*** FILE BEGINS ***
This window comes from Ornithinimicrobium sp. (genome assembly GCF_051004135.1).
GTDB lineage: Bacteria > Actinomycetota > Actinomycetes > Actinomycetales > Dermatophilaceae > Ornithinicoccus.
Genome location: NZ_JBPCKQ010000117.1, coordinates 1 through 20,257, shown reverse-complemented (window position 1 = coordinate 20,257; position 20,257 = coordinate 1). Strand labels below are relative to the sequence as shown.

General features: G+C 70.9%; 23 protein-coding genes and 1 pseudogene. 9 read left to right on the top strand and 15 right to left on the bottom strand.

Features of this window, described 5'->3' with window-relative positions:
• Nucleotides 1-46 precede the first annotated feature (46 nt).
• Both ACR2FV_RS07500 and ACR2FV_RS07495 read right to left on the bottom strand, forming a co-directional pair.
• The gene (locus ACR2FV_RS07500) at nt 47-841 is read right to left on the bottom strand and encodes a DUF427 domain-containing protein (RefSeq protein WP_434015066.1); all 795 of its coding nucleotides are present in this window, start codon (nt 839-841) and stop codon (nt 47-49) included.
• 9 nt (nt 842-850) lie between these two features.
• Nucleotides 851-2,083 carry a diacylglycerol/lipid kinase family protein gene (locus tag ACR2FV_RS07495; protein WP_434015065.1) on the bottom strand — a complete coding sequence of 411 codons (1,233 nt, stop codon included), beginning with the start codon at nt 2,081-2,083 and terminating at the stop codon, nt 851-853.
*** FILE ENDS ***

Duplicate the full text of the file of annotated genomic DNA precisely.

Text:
This window comes from Ornithinimicrobium sp. (genome assembly GCF_051004135.1).
GTDB lineage: Bacteria > Actinomycetota > Actinomycetes > Actinomycetales > Dermatophilaceae > Ornithinicoccus.
Genome location: NZ_JBPCKQ010000117.1, coordinates 1 through 20,257, shown reverse-complemented (window position 1 = coordinate 20,257; position 20,257 = coordinate 1). Strand labels below are relative to the sequence as shown.

General features: G+C 70.9%; 23 protein-coding genes and 1 pseudogene. 9 read left to right on the top strand and 15 right to left on the bottom strand.

Features of this window, described 5'->3' with window-relative positions:
• Nucleotides 1-46 precede the first annotated feature (46 nt).
• Both ACR2FV_RS07500 and ACR2FV_RS07495 read right to left on the bottom strand, forming a co-directional pair.
• The gene (locus ACR2FV_RS07500) at nt 47-841 is read right to left on the bottom strand and encodes a DUF427 domain-containing protein (RefSeq protein WP_434015066.1); all 795 of its coding nucleotides are present in this window, start codon (nt 839-841) and stop codon (nt 47-49) included.
• 9 nt (nt 842-850) lie between these two features.
• Nucleotides 851-2,083 carry a diacylglycerol/lipid kinase family protein gene (locus tag ACR2FV_RS07495; protein WP_434015065.1) on the bottom strand — a complete coding sequence of 411 codons (1,233 nt, stop codon included), beginning with the start codon at nt 2,081-2,083 and terminating at the stop codon, nt 851-853.